The Lexham Bible Dictionary
Bow (קֶשֶׁת‎, qesheth). A weapon used in long range attacks (e.g., Gen 27:3; Gen 49:24; Josh 24:12; 1 Sam 18:4; 2 Sam 1:22; 22:35; 1 Kgs 22:34; Ps 7:12; Isa 21:15; Jer 6:23; Rev 6:2). For further information on weapons in the ancient world, see this article: War in the Ancient Near East.
The Wycliffe Bible Encyclopedia
Bow and Arrow
BOW AND ARROW. Used as an instrument in hunting and warfare from very earliest days in biblical lands. In the Bible references, the bow (Heb. qeshet) dates back to the patriarchal period where it appears to have been used both as a weapon by the nomad (cf. Gen 21:20) and for hunting (Gen 27:3). Later
Eerdmans Dictionary of the Bible
Bow and Arrow
Bow and ArrowArchaeological finds have provided a relatively accurate description of the development of the bow (Heb. qešeṯ). The earliest bows were made from one piece of wood, which could be up to 1.7 m. (5.5 ft.) long, and strung with animal sinew. Later bows were shorter and made from bonded strips
Eerdmans Bible Dictionary
Bow and Arrow
Bow and Arrow. †As early as patriarchal times the bow and arrow was the weapon of the nomad (Gen. 21:20) and was used both for hunting (27:3; Isa. 7:24) and warfare (e.g., Josh. 24:12; 1 Kgs. 22:34; Ezek. 39:9). The Israelites themselves, particularly the Benjaminites and the Transjordanian tribes,
Catholic Bible Dictionary
BOW One of the chief weapons of the ancient world, along with the sword, spear, and sling. In biblical imagery, the bow (and arrow) was a symbol of war and dread.It is likely that the bow and arrow first appeared in the Near East with the Akkadians and spread to the different peoples of Mesopotamia
Easton’s Bible Dictionary
BowThe bow was in use in early times both in war and in the chase (Gen. 21:20; 27:3; 48:22). The tribe of Benjamin were famous for the use of the bow (1 Chr. 8:40; 12:2; 2 Chr. 14:8; 17:17); so also were the Elamites (Isa. 22:6) and the Lydians (Jer. 46:9). The Hebrew word commonly used for bow means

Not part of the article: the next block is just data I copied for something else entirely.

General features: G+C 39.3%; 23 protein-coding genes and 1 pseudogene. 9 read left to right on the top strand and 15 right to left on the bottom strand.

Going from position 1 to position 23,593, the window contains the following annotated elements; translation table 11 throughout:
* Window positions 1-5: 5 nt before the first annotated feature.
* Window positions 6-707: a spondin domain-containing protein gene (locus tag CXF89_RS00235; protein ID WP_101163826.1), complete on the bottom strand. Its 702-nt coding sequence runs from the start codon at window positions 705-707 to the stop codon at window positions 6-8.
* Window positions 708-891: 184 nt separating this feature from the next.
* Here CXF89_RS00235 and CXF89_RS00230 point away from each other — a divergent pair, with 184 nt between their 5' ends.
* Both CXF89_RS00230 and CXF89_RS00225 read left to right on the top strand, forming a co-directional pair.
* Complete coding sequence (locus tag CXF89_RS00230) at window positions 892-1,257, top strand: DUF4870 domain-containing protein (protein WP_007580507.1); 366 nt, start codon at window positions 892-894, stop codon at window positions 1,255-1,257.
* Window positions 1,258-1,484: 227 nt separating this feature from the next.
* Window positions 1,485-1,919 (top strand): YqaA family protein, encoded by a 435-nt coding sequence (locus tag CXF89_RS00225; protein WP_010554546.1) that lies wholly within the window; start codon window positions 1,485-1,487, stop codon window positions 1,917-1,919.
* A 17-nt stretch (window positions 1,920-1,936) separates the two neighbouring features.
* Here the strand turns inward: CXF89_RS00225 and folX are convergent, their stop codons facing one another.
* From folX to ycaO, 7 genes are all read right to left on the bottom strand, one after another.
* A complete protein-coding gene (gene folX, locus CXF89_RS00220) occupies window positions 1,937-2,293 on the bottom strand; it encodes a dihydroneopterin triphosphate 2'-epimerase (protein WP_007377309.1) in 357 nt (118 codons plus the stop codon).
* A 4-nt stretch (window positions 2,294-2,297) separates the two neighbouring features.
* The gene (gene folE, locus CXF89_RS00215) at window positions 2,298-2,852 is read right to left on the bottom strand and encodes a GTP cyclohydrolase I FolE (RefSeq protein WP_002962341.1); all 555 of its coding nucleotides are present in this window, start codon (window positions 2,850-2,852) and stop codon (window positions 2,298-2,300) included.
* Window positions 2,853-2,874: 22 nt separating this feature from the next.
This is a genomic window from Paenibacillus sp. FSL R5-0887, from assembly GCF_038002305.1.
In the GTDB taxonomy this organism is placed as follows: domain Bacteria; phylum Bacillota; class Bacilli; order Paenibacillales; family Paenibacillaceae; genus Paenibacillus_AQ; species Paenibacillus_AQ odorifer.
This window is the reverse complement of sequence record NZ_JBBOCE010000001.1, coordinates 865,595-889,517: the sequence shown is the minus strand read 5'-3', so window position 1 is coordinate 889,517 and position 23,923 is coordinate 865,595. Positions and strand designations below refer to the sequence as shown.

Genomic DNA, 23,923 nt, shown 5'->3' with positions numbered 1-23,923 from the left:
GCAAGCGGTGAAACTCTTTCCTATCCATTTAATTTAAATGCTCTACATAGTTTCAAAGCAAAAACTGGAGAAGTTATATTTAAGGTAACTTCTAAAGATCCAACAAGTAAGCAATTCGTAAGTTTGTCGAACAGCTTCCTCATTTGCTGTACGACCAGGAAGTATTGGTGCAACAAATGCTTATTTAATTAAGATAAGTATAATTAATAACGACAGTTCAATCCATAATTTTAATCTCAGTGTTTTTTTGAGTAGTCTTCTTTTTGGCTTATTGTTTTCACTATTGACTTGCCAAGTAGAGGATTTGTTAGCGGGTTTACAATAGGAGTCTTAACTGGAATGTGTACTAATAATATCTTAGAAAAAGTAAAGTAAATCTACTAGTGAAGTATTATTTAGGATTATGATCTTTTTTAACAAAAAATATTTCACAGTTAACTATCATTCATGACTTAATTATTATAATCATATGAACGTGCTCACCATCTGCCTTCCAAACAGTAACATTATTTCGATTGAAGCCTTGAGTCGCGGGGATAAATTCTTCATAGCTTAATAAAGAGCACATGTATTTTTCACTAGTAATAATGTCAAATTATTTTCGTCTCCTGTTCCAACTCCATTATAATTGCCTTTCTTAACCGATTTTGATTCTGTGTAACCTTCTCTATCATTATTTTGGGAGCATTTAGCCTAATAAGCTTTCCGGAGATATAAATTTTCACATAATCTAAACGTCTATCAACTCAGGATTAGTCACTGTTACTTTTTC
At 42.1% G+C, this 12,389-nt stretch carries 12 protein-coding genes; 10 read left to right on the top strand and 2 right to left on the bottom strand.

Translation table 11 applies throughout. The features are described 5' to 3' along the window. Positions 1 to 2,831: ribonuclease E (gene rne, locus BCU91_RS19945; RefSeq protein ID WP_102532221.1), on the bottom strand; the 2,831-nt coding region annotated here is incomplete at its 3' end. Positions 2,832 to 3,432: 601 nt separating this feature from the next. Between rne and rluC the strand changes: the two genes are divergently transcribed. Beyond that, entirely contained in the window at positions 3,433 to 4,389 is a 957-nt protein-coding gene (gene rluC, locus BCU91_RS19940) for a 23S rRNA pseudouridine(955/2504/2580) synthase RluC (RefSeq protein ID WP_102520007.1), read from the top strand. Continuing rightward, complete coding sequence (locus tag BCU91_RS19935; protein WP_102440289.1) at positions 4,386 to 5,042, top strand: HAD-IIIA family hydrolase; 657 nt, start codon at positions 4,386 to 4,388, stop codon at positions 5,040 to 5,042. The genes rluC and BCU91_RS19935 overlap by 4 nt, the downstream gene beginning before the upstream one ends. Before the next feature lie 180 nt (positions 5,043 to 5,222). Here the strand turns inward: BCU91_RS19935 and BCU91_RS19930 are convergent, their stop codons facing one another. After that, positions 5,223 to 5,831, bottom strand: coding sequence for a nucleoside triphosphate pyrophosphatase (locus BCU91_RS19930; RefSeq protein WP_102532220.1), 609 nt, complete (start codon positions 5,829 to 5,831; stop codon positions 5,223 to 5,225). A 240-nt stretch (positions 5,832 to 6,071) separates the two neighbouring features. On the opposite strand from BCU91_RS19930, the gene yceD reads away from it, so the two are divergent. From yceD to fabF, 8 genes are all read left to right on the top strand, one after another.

Dictionary of Phrase and Fable
Bow (to rhyme with flow). (Anglo-Saxon, boga; verb, bogan or bugan, to arch.)Draw not your bow till your arrow is fixed. Have everything ready before you begin.He has a famous bow up at the castle. Said of a braggart or pretender.He has two strings to his bow. Two means of accomplishing his object;
Barb. An arrow. The feathers under the beak of a hawk were called barb feathers (beard feathers). The point of an arrow has two iron “feathers,” which stick out so as to hinder the extraction of the arrow. (Latin, barba, a beard.)N.B.—The barb is not the feather on the upper part of the shaft, but the
Bolted Arrow
Bolted Arrow. A blunt arrow for shooting young rooks with a cross-bow; called “bolting rooks.” A gun would not do, and an arrow would mangle the little things too much.
Quarrel (1)
Quarrel. A short, stout arrow used in the crossbow. (A corruption of carrial; Welsh, chwarel; French, carreau. So called because the head was originally carré or four-sided. Hence also a quarrel or quarry of glass, meaning a square or diamond-shaped pane; quarier, a square wax-candle, etc.)“Quarelles
The New Interpreter’s Dictionary of the Bible, Volumes 1–5
BOW AND ARROW [קֶּשֶׁתqesheth; τόξος toxos; חֵץkhets, חֵצֵיkhetse, רֶשֶׁףreshef]. A bow is a strong, flexible, narrow piece of material, bent to form an arc, with a cord secured to both ends of the arc, from which the user shoots projectiles (arrows) consisting of 1) a light-weight, straight shaft
See also
Topics & Themes